Consider some of the following features of the graduate program:
- First 22 months of program are conducted in weekend format on campus; program may be completed within 28 months, including Level II Fieldwork.
- Students complete multiple Level I Fieldwork experiences in a range of practice settings.
- The program focuses on educating practitioners to use evidence to support practice decisions, to work independently and creatively; and to nurture a commitment to lifelong professional development.
- The program is designed for adult learners who are self-directed and good time managers.
- Students are exposed to job opportunities in a wide variety of settings: hospitals, long-term care facilities, psychiatric facilities, hand clinics, rehabilitation centers, pediatric hospitals, schools, home care agencies and other community-based settings.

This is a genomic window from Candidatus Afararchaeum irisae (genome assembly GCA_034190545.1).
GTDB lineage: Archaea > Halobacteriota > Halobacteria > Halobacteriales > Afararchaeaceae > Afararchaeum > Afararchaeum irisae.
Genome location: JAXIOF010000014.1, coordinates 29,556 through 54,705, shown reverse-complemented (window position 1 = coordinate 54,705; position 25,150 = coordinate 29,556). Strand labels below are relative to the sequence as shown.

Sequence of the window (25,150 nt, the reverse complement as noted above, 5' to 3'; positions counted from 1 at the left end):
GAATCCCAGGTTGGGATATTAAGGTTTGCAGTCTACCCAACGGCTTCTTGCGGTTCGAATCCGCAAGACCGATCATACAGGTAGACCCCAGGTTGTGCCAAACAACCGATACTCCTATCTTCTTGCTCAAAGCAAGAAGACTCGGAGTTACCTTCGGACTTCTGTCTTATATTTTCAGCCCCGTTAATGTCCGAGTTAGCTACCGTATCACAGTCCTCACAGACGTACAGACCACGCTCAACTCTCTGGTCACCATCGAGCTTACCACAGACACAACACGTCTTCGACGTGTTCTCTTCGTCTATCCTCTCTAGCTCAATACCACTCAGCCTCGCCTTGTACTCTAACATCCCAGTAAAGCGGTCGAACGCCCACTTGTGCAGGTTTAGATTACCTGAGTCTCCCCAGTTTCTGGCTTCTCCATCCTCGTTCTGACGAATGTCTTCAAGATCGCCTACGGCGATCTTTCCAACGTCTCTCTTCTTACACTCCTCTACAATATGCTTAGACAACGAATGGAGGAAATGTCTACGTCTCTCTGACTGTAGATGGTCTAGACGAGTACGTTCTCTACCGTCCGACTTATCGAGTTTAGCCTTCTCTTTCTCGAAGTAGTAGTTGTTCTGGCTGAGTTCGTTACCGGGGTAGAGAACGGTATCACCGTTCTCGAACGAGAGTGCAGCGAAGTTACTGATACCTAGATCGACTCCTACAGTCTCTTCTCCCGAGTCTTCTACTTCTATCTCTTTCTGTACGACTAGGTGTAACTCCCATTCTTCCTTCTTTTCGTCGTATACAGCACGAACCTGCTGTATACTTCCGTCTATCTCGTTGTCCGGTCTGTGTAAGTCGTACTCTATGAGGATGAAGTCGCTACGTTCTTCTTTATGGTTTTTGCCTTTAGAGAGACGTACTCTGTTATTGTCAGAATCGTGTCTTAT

Unique Program Requirements
Successful students in this type of learning program are self-motivated and disciplined. The program will involve extensive reading and online learning activities. Students must enjoy learning through a visual medium. In addition, students must have an ability to express themselves well in written format and a desire to increase their abilities to think and write critically.
All students must have daily access to a computer with camera or webcam and the Internet. It is highly recommended that students also have access to a headset with microphone.
Prerequisite Course Requirements
(COMPLETED WITHIN LAST TEN YEARS)
|Anatomy and Physiology I (with Laboratory)||4|
|Anatomy and Physiology II (with Laboratory)||4|
|Science (Physics recommended)||4|
|Developmental Psychology or equivalent (Lifespan)||3|
|Abnormal Psychology or equivalent||3|
|Sociology/Anthropology/Cultural Studies I or equivalent||3|
TOTAL CREDIT HOURS: 24 Credits
Program of Studies